The American Staffordshire Terrier, or AmStaff to their admirers, is a canine companion that is intelligent, self-assured, and friendly. Their bravery is legendary. A properly raised and well-adjusted American staff member is always a devoted, dependable friend.
American Staffordshire Terriers are robust and stocky bull-type terriers. The dark, round eyes are spaced far apart, and the head is broad with a well-defined jawline, cheekbones, and cheeks. AmStaffs move with grace and agility, and their bouncy gait communicates the breed’s innate confidence. The rigid, glossy coat is available in a variety of colors. AmStaffers describe their dogs as delightful “personality dogs” around the house who are extremely aware of their environment and up for anything. AmStaffs like both physical and mental challenges.
Males measure 18 to 19 inches in height, while females measure 17 to 18 inches. The usual weight range is 55 to 70 pounds for males, while females weigh 40 to 55 pounds.
The American Staffordshire Terrier is a healthy and hardy breed, with a life expectancy of 12 to 16 years.
Recommended Health Tests:
Several dog breeds were developed in Great Britain in the past to thrive in blood sports. Such abhorrent pursuits have long been forbidden. The pleasant legacy of these tragic spectacles, however, is that many of today’s most popular breeds, such as the Bulldog, Bull Terrier, and American Staffordshire Terrier, originated as fighting and baiting dogs in the 18th and 19th centuries.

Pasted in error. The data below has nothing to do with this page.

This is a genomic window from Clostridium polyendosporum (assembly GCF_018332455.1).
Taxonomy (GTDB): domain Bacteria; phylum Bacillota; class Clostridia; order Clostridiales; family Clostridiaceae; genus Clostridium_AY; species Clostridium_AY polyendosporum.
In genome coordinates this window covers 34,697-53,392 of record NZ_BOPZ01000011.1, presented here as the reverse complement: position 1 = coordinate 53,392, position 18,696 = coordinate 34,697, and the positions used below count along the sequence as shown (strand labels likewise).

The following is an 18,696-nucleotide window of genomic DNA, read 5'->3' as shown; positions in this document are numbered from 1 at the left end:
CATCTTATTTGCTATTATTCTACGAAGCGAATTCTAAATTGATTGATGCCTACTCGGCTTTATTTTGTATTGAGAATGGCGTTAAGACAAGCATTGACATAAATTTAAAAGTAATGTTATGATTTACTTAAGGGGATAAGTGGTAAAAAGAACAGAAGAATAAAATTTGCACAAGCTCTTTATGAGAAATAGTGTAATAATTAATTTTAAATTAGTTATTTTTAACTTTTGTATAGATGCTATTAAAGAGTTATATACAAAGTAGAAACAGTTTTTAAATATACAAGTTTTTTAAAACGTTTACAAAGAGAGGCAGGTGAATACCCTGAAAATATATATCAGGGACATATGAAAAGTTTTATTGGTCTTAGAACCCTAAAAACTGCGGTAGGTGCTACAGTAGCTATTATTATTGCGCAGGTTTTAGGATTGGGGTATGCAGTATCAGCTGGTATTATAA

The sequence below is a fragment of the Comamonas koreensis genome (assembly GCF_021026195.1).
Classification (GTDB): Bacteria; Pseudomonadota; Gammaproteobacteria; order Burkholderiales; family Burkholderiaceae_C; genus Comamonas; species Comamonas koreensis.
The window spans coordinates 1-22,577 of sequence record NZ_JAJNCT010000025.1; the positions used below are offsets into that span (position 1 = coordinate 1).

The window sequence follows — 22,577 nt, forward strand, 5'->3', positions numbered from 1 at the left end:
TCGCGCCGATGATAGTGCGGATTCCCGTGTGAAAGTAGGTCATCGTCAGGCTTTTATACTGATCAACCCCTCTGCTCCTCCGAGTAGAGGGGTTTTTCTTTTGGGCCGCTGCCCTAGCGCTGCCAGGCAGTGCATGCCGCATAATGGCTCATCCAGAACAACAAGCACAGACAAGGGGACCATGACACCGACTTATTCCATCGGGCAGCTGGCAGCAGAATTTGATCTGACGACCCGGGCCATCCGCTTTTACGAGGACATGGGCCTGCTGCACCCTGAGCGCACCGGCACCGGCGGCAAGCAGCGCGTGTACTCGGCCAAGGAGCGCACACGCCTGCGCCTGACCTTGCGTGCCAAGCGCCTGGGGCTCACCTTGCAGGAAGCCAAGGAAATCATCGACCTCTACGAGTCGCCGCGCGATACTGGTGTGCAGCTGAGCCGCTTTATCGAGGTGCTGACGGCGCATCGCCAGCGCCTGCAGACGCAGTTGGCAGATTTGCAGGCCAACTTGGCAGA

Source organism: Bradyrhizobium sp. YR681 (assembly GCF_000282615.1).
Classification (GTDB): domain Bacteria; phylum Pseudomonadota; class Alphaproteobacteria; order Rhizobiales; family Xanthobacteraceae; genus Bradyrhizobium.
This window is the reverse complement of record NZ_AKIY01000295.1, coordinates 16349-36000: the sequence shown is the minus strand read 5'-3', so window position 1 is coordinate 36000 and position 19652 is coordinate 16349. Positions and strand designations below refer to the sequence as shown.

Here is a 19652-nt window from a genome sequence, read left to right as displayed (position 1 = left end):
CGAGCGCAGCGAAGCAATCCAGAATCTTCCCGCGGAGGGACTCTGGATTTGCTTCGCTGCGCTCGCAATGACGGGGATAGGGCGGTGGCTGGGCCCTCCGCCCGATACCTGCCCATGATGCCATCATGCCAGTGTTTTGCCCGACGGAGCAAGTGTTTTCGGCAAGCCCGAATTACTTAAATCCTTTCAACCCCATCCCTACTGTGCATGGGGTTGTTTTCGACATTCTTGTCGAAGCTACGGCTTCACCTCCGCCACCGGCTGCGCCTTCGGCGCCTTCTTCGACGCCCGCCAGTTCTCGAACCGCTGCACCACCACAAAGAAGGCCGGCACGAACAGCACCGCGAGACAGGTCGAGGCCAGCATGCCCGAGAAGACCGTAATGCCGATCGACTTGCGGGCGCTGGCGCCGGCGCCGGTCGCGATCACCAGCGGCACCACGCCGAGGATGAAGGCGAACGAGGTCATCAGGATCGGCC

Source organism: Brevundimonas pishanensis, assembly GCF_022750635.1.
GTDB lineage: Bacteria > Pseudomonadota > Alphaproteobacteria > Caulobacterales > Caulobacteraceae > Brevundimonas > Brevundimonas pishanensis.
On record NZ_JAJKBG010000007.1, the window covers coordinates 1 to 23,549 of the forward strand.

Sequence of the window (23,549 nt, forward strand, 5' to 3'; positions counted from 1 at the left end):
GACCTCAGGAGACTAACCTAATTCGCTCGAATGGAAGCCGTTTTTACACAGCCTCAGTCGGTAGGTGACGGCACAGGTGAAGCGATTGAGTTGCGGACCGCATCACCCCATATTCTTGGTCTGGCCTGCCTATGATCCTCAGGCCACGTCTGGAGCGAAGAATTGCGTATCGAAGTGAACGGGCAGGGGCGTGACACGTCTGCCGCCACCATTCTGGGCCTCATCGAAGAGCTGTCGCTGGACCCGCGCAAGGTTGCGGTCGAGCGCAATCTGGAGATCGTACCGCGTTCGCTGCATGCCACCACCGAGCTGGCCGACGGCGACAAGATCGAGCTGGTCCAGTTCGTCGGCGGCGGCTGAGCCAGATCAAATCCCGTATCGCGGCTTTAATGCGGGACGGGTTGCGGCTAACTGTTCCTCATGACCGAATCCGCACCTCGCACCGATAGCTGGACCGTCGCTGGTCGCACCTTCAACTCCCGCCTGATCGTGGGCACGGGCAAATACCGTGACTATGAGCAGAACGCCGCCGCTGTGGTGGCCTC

Everyone agrees that the bulldog was the defining feature of the bull-type terrier breeds.Breed experts get into a fight over which pre-existing terrier breeds are present in the genetic makeup of the AmStaff. Some people think that the genetic admixture that produced the Staffordshire Terrier, the ancestor of the AmStaff, included extinct breeds like the White English Terrier and the Black-and-Tan Terrier.
Whatever the true genetic makeup of the AmStaff may be, we are confident that working-class Brits interested in blood sports crossed terrier instincts for bravery and “gameness” with those of old-style Bulldogs to produce bull-type terrier breeds.